Feature: Gugu Mbatha Raw for The Awards Issue

Gugu Mbatha-Raw’s face lights up as Helena Christensen walks into the suite of the Kensington hotel where Bazaar’s photo shoot is set to take place. The actress and the supermodel-turned-photographer have never met but, as fellow Goodwill Ambassadors for UNHCR, the UN Refugee Agency, they have admired each other from afar. So when the opportunity arose for Christensen to travel to London from Copenhagen to capture Mbatha-Raw on camera, honouring her philanthropic contributions, both were eager to make it work. “I wouldn’t have squeezed in this trip for just anyone,” says Christensen, whose diary is booked up months in advance, “but for this woman, and this magazine…”

Mbatha-Raw’s collaboration with UNHCR began five years ago, when she embarked on a trip to Rwanda to see at first-hand the plight of refugees; she was formally named an ambassador in February 2021. She says the opportunity came “out of the blue” for her, since at the time she was concentrating on her flourishing acting career. However, with hindsight, the chance to engage with issues surrounding immigration made sense, given her own family history.

Born in Oxfordshire to two medics – her white British mother worked as a nurse and was a staunch supporter of the NHS, while her Black South African father was a doctor who had come to the UK to flee the apartheid regime – Mbatha-Raw was often exposed to political conversations whose ramifications she did not fully comprehend until later in life. “It’s only since adulthood that I’ve really understood the journey he made and the reasons why he felt persecuted,” she says. “Working with UNHCR has been like coming full circle, helping me put my father’s experience into context now that I have more emotional resilience.”

Growing up, however, it was drama that impassioned her, despite her family having no connections with showbusiness. “I was an only child, so getting into theatre was initially a way of being around fun people,” she says. “I was desperate to move to London and start acting from the age of about 12, but my mum said I had to finish school first – which I think made me even more determined.” When the time came, she successfully auditioned for Rada, graduating in 2004, and soon began to secure roles on television, stage and film, making her breakthrough as the lead in Amma Asante’s 2013 period drama Belle. Her entry into the profession was fairly smooth, partly because she was doing the job for the love of it rather than for the fame, though she was aware of the potential pitfalls. “After you leave drama school, you realise there’s this whole thing called ‘the industry’ that’s different from the art and craft – friends of mine who have been in this world for a long time say they’re still negotiating a balance between why they got into acting in the first place and the business that surrounds it,” says Mbatha-Raw. “It’s about how you protect that fragile, pure part of yourself.” [More at Source]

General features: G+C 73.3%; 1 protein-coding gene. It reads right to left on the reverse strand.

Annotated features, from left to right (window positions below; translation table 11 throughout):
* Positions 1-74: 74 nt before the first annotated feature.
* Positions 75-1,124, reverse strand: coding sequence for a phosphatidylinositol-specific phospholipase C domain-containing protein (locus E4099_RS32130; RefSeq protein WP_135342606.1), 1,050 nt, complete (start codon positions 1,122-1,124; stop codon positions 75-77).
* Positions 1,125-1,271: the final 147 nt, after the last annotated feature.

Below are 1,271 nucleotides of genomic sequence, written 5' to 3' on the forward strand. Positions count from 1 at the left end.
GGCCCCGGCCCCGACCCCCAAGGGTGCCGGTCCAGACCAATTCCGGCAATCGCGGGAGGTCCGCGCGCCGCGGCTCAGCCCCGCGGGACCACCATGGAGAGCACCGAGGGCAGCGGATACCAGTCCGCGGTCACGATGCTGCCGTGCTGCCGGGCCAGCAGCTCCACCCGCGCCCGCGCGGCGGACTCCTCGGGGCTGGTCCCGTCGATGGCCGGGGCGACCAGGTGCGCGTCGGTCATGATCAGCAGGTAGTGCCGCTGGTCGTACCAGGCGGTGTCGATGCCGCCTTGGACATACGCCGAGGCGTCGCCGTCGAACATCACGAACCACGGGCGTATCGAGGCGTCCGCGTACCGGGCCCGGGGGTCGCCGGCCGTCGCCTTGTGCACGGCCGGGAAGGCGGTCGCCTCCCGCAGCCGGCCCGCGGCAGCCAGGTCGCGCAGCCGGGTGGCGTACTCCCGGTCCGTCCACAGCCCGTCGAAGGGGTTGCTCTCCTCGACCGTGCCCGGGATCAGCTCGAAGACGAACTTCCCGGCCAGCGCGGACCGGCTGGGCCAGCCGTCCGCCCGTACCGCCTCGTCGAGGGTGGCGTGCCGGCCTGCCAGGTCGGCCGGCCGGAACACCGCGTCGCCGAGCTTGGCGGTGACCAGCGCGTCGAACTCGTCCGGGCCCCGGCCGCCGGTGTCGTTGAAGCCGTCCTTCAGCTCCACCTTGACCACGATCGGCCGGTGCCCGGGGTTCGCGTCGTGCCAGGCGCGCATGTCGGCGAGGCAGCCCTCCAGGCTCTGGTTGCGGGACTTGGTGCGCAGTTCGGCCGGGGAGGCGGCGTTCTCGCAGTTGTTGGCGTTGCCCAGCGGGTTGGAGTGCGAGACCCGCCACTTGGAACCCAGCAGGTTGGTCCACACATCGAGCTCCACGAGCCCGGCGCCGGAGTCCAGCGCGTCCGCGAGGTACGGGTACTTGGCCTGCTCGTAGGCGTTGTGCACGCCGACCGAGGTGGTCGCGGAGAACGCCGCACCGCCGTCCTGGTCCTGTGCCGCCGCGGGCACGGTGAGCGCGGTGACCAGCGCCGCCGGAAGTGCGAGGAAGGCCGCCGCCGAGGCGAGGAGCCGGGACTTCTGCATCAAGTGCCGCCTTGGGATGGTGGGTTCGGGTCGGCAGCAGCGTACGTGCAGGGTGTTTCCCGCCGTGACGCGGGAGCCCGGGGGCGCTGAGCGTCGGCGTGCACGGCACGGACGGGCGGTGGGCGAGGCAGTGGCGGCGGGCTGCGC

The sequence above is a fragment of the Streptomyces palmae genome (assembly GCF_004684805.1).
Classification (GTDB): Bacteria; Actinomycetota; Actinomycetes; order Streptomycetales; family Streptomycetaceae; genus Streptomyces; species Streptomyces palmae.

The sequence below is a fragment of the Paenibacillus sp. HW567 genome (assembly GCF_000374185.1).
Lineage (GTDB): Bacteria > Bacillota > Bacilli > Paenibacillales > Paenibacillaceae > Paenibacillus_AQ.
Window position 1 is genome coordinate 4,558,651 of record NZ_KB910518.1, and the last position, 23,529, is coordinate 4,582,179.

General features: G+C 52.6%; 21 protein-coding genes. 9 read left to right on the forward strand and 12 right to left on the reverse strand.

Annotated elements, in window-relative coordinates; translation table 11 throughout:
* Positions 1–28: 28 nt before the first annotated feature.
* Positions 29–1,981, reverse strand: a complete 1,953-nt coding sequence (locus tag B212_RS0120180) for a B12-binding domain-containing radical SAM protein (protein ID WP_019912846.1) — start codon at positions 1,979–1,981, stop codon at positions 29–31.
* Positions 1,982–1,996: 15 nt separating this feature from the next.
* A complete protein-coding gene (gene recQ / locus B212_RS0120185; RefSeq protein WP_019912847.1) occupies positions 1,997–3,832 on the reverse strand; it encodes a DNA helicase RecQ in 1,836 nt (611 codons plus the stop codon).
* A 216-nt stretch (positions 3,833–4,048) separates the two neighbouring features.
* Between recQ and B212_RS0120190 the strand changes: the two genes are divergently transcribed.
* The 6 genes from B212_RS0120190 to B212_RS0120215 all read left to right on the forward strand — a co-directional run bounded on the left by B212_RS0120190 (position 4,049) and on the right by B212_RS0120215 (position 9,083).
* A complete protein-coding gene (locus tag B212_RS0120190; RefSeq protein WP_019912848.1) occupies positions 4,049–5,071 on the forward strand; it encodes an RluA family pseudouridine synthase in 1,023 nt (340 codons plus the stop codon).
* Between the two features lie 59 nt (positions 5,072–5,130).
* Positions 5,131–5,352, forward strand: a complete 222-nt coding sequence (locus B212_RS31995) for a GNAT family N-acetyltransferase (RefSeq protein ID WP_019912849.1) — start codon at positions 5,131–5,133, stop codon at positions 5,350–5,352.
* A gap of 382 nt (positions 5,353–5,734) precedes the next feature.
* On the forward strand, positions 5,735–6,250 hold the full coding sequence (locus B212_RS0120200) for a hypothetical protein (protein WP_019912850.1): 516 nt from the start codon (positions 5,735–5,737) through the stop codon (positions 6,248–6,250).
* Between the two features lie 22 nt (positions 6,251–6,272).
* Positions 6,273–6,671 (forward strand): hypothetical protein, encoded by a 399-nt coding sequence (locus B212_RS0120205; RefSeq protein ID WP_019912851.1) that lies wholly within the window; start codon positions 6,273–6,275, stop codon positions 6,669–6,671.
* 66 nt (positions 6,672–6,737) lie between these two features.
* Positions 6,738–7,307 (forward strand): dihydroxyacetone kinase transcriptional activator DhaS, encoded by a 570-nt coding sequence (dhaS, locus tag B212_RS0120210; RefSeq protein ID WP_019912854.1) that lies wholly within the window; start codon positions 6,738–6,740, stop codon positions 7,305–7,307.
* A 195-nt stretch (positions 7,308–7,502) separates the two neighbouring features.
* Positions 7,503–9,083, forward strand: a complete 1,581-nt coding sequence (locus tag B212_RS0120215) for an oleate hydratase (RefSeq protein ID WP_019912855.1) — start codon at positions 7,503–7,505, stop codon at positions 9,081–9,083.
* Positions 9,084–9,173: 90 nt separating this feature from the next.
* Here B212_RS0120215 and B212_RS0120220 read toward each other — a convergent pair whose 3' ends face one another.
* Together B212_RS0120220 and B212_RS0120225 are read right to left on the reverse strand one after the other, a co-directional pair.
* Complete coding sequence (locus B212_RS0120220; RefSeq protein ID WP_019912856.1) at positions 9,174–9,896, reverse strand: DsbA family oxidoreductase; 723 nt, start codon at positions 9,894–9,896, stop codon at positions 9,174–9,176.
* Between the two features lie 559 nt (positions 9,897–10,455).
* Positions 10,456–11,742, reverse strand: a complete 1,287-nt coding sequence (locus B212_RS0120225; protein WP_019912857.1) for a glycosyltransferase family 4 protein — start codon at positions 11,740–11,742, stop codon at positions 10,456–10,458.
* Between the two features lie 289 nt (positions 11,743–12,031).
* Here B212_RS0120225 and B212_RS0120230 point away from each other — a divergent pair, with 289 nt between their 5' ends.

Feature: Gugu Mbatha-Raw for Document

On paper, the plot of Surface carries a level of drama that reaches soap opera standards: an attempted suicide that might have actually been attempted murder, a steamy affair, shifting allegiances, and a memory loss-induced identity crisis. But reviews of the series have been largely choral, agreeing that its pacing feels slow, not indulging in the hyper-saturation in plot typical of such series. Its star, Gugu Mbatha-Raw, cites its intrigue as more mysterious than splashy. “There is an introspection and a nuance to the world, because it’s complex and detailed,” she explains. “That doesn’t mean it’s gentle.” While labeled a psychological thriller, the show’s depth derives more from its exploration of identity and its potential to change than from a dense dexterity in plot.

Mbatha-Raw’s character, Sophie, is introduced after a traumatic head injury. She doesn’t remember the incident, or really anything else. The Apple TV+ series tracks the unfolding of Sophie’s past as she tries to make sense of conflicting stories from the people closest to her. For Surface’s protagonist, who has little context or understanding of the person she was, self-discovery carries entirely new meaning. In elevated and modernized form, the show addresses a long-contemplated question: Are our personalities innate, or do we have control over who we are and who we are capable of becoming?

Following the show’s premiere, Mbatha-Raw joins Document to discuss the nuances of her character, the evolution of mystery, and a mass grappling with identity.

Megan Hullander: How do you build a character who doesn’t even know herself?

Gugu Mbatha-Raw: I mean, that’s the challenge. Obviously, we get to know a lot more about Sophie’s past and who she actually is [throughout the series]. But in terms of actually playing her, it was a nice opportunity to embrace the more sensory elements, like the idea of muscle memory. Even if you don’t know a lot of the details of your life, taste and smell and sight take you back to a more childlike energy. Those things are that much more visceral. So that was kind of something that I used to make it feel very sensory. Being able to rebuild from a blank slate is always fun, because it really gives you a strong arc.

Megan: Looking at the whole of your career, there’s a lot of versatility in the characters that you’ve taken on. What parts of yourself, if any, did you allow to come through with this character?